|Publication number||US6312995 B1|
|Application number||US 09/263,557|
|Publication date||Nov 6, 2001|
|Filing date||Mar 8, 1999|
|Priority date||Mar 8, 1999|
|Publication number||09263557, 263557, US 6312995 B1, US 6312995B1, US-B1-6312995, US6312995 B1, US6312995B1|
|Original Assignee||Advanced Micro Devices, Inc.|
|Export Citation||BiBTeX, EndNote, RefMan|
|Patent Citations (2), Non-Patent Citations (1), Referenced by (60), Classifications (26), Legal Events (5)|
|External Links: USPTO, USPTO Assignment, Espacenet|
This invention relates generally to ultra-large-scale integration (ULSI) MOSFET integrated circuits. More particularly, it relates to a new and novel MOS transistor and a method of fabricating the same for ULSI systems which includes two assisted-gate electrodes to form ultra-shallow “pseudo” source/drain extensions.
As is generally known, in recent years advances made in the semiconductor process methodologies have dramatically decreased the device dimension sizes and have increased the circuit density on the IC chips. A MOSFET (metal-oxide-semiconductor field-effect transistor) device such as an N-channel MOS transistor or a P-channel MOS transistor has been used extensively for ultra-large-scale integration applications. Typically, the MOSFET devices are fabricated by patterning polysilicon gate electrodes over a thin gate oxide on a single crystal semiconductor substrate. The gate electrode is used as a diffusion or implant barrier mask to form self-aligned source/drain regions in the substrate adjacent to and on opposite sides of the gate electrode. The distance from the source region to the drain region under the gate electrode is defined as the “channel length” of the MOSFET device. Currently, the channel length dimension is less than 0.5 microns.
In order to increase the speed of the MOSFET devices, there has existed in the micro-electronics industry over the past two decades an aggressive scaling-down of the channel length dimensions. However, as the channel length reduction of the MOS transistor occurs, the source/drain extension junction depth must also be likewise aggressively reduced down in order to achieve acceptable immunity to the problem of “short-channel effects.” One method of solving this short-channel effect problem is to form ultra-shallow extensions. Unfortunately, this method suffers from the drawback that it is very difficult to form such ultra-shallow extensions by using the conventional ion implantation technique. As a result, the problem of forming ultra-shallow extensions has become one of the major concerns for advanced deep-submicron MOSFET technology which limits its performance.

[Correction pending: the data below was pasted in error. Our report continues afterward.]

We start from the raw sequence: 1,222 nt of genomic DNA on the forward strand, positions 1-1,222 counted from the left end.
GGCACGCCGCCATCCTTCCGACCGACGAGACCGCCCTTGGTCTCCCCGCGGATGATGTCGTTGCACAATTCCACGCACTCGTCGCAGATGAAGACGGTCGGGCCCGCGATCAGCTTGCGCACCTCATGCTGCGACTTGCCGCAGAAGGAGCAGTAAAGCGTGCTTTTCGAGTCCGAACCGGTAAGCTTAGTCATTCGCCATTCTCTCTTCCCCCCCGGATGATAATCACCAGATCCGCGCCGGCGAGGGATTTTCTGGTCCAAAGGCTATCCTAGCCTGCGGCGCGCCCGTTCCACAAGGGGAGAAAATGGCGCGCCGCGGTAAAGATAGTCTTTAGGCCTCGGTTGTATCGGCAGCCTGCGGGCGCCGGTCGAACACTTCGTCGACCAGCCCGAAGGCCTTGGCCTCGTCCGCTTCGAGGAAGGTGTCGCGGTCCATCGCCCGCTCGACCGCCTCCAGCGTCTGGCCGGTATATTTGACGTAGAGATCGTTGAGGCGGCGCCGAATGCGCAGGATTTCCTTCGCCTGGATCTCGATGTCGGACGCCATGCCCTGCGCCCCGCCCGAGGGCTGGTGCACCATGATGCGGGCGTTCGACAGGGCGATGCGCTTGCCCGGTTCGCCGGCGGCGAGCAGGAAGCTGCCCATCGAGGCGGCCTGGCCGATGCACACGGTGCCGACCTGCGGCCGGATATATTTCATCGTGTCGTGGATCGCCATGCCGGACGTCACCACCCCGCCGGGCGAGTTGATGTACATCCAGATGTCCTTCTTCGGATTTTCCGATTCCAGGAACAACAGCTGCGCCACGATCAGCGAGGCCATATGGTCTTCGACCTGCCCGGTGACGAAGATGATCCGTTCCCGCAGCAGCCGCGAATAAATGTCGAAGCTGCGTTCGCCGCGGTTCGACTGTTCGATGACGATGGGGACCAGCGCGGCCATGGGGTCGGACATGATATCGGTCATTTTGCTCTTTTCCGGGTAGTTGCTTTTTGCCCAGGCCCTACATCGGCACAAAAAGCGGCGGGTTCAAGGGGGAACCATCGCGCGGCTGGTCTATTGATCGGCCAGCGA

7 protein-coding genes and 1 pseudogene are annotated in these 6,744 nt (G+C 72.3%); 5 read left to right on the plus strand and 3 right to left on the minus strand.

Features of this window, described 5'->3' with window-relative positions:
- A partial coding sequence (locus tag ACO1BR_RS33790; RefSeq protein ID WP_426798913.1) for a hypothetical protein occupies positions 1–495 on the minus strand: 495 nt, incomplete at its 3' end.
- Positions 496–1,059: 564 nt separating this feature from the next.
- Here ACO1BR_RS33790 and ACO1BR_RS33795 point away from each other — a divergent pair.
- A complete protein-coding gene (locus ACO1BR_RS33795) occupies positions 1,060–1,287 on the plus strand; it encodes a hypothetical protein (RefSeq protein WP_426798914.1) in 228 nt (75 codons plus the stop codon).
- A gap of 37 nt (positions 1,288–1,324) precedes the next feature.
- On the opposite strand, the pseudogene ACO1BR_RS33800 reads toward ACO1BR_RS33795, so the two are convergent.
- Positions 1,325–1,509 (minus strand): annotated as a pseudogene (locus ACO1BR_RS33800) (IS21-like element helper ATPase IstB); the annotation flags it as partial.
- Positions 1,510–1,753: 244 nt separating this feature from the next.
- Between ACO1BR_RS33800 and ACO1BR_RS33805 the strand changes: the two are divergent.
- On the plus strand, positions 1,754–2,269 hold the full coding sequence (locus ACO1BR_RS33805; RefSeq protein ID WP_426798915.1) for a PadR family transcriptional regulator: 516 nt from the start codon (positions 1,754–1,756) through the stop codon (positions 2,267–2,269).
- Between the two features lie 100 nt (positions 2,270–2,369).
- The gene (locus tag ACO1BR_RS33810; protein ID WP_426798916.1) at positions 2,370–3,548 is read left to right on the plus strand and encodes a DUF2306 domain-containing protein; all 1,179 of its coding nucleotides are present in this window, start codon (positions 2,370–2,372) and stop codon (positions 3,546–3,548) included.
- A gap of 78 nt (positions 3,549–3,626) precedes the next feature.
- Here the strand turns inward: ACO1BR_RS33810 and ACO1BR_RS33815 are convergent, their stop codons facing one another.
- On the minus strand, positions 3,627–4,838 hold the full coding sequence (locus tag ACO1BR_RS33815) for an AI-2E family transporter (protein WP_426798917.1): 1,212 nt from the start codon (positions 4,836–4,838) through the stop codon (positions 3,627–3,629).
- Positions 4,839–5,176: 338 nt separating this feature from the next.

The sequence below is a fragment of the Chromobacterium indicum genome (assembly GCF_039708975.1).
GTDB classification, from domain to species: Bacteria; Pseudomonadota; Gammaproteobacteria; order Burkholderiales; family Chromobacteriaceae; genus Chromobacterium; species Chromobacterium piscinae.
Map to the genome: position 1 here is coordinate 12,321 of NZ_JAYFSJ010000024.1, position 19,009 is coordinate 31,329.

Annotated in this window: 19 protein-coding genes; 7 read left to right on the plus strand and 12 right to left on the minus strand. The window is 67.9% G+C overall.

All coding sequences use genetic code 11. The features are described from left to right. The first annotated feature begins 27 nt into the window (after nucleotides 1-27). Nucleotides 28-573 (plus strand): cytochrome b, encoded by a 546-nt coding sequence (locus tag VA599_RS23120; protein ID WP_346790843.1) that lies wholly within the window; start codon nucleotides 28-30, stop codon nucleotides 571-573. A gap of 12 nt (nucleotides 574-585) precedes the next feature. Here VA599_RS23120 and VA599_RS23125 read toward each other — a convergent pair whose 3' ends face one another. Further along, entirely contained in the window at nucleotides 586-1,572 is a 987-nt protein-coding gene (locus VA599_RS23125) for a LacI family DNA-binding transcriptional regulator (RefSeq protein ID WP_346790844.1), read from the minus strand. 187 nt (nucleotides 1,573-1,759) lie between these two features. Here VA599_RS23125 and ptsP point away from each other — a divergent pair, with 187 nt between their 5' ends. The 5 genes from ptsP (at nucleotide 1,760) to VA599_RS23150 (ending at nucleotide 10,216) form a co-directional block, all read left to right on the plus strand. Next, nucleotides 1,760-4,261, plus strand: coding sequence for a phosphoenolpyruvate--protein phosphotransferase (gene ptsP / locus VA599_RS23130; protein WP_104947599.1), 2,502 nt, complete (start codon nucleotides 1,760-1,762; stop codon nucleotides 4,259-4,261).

In view of the foregoing, there exists a need for MOS transistor and a method of fabricating the same for use in ULSI applications so as to provide ultra-shallow extensions without using the ion implantation process.
Accordingly, it is a general object of the present invention to provide a novel method for fabricating a MOS transistor for use in ultra-large-scale integration applications.
It is an object of the present invention to provide an improved MOS transistor structure and a method of fabricating the same for use in ULSI applications.
It is another object of the present invention to provide an improved MOS transistor and a method of fabricating the same for ULSI applications which includes two assisted-gate electrodes to form ultra-shallow “pseudo” source/drain extensions.
It is still another object of the present invention to provide an improved MOS transistor structure which is comprised of a composite gate structure formed of a main gate region and a pair of assisted-gate regions disposed adjacent to and on opposite sides of the main gate region via an oxide layer.
In accordance with a preferred embodiment of the present invention, there is provided a MOS transistor with assisted-gate electrodes for ultra-large-scale integration. A thin gate dielectric layer is formed on a surface of a semiconductor substrate. A composite gate structure is formed over the thin gate dielectric layer. The composite gate structure consists of a main gate region and a pair of assisted-gate regions disposed adjacent to and on opposite sides of the main gate region via an oxide layer. Source/drain regions are formed on the semiconductor substrate on opposite sides of the pair of assisted-gate regions. Sidewall spacers are formed on each side of the pair of assisted-gate regions. Silicide contacts are formed over the source/drain regions and the composite gate structure.
These and other objects and advantages of the present invention will become more fully apparent from the following detailed description when read in conjunction with the accompanying drawings with like reference numerals indicating corresponding parts throughout, wherein:
FIG. 1 is a cross-sectional view of a MOS transistor structure, constructed in accordance with the principles of the present invention;
FIGS. 2(a) through 2(e) are cross-sectional views of the fabrication steps for forming an N-channel MOS transistor structure, according to the method of the present invention; and
FIG. 3 is a cross-sectional view of a P-channel MOS transistor structure in accordance with the principles of the present invention.
The process steps and structures described below do not form a complete process flow for manufacturing MOSFET integrated circuits. The present invention can be practiced in conjunction with MOSFET integrated circuit fabrication techniques currently used in the art, and only so much of the commonly practiced process steps are included as are necessary for an understanding of the present invention. The figures representing cross-sections of portions of an integrated circuit during fabrication are not drawn to scale, but instead are drawn in order to best illustrate the salient features of the present invention.